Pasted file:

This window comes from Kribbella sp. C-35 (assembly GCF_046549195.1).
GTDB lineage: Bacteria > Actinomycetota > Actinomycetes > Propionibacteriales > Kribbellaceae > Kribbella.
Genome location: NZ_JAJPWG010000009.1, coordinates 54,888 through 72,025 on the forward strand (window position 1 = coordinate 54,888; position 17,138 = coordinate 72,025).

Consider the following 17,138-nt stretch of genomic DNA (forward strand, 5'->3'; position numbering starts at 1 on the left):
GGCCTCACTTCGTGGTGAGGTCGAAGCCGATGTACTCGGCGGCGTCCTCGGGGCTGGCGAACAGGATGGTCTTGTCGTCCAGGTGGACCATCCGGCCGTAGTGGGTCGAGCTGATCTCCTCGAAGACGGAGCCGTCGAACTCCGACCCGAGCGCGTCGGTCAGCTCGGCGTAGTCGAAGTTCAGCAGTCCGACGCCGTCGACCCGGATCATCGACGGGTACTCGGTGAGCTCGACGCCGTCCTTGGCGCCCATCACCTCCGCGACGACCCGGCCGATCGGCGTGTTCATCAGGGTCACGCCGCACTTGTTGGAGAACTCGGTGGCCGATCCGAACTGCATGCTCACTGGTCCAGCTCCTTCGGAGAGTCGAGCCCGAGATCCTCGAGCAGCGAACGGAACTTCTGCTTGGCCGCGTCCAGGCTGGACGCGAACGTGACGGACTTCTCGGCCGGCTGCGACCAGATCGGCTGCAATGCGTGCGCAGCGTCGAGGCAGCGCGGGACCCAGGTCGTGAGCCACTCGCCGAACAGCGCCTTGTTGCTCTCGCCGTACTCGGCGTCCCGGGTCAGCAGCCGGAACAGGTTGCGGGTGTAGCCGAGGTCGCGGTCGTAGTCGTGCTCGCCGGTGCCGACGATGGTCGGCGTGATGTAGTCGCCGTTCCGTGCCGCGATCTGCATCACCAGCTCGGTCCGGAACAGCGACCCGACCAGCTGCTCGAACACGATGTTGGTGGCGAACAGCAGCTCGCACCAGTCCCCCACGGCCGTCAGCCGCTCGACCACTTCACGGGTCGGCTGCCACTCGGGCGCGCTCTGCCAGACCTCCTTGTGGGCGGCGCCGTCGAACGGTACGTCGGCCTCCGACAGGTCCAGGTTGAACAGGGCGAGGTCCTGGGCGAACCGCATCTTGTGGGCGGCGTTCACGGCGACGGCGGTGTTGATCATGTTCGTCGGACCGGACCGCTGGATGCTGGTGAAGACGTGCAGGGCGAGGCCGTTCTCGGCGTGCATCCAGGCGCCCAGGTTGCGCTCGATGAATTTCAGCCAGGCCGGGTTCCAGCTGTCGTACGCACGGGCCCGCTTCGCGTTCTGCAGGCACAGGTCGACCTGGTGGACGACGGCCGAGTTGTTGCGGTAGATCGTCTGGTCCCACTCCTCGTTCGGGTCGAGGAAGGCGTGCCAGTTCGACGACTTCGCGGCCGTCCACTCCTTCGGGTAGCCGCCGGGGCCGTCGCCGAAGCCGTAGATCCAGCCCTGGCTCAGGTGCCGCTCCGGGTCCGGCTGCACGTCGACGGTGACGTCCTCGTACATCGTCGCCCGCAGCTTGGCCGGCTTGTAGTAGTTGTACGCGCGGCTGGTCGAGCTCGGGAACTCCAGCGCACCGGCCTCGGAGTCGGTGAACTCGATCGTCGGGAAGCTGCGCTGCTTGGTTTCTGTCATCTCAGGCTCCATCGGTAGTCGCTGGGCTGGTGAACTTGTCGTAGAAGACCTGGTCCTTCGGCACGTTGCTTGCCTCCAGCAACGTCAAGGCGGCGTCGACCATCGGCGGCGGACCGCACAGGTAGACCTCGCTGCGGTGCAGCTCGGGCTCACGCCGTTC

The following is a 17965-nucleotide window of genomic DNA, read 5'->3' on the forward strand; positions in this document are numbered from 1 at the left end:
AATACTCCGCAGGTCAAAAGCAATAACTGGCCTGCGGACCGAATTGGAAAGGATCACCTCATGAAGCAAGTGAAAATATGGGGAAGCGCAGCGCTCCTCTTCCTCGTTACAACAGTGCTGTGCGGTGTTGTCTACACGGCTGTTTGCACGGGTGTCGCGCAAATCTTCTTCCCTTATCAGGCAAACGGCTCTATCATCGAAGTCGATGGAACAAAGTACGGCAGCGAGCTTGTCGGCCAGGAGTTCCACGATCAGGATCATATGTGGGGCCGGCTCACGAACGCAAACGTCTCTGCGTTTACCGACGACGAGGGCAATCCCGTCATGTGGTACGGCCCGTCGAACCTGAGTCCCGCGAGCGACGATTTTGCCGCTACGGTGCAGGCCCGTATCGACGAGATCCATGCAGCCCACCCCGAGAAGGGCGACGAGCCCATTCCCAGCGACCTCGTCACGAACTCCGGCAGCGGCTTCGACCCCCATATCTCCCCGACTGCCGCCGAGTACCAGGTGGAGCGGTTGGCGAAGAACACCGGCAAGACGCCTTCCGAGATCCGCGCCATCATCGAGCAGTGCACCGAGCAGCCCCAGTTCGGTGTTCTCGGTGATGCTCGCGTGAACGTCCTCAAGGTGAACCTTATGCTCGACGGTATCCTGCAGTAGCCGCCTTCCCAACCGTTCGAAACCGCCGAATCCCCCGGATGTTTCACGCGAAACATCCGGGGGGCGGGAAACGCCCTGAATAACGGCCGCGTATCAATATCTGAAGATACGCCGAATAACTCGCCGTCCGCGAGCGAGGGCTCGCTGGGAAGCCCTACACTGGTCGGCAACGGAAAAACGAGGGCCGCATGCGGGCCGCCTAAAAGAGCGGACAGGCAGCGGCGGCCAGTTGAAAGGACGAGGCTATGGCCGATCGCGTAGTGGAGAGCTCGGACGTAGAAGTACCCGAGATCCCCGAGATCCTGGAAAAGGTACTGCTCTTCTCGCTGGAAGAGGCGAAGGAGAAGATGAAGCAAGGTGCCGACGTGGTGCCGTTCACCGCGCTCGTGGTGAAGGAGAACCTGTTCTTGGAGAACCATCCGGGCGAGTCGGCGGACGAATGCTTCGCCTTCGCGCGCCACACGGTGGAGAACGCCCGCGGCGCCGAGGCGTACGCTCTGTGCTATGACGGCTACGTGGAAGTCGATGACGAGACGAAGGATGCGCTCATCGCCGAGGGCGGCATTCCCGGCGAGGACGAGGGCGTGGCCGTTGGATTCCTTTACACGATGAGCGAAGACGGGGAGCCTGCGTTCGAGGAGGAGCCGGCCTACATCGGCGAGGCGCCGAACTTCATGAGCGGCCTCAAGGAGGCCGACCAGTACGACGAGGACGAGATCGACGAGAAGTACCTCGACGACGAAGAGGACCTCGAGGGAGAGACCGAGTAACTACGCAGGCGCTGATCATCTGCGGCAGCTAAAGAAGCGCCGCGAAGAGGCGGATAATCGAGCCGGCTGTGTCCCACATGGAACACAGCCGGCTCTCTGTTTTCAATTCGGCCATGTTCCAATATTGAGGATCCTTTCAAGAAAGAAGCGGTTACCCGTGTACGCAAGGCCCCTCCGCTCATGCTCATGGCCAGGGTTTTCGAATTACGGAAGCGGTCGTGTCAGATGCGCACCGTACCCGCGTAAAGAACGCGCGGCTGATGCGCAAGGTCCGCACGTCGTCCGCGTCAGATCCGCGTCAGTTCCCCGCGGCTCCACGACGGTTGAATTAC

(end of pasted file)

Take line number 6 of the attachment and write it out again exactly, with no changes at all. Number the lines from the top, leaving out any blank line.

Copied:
The following is a 17965-nucleotide window of genomic DNA, read 5'->3' on the forward strand; positions in this document are numbered from 1 at the left end: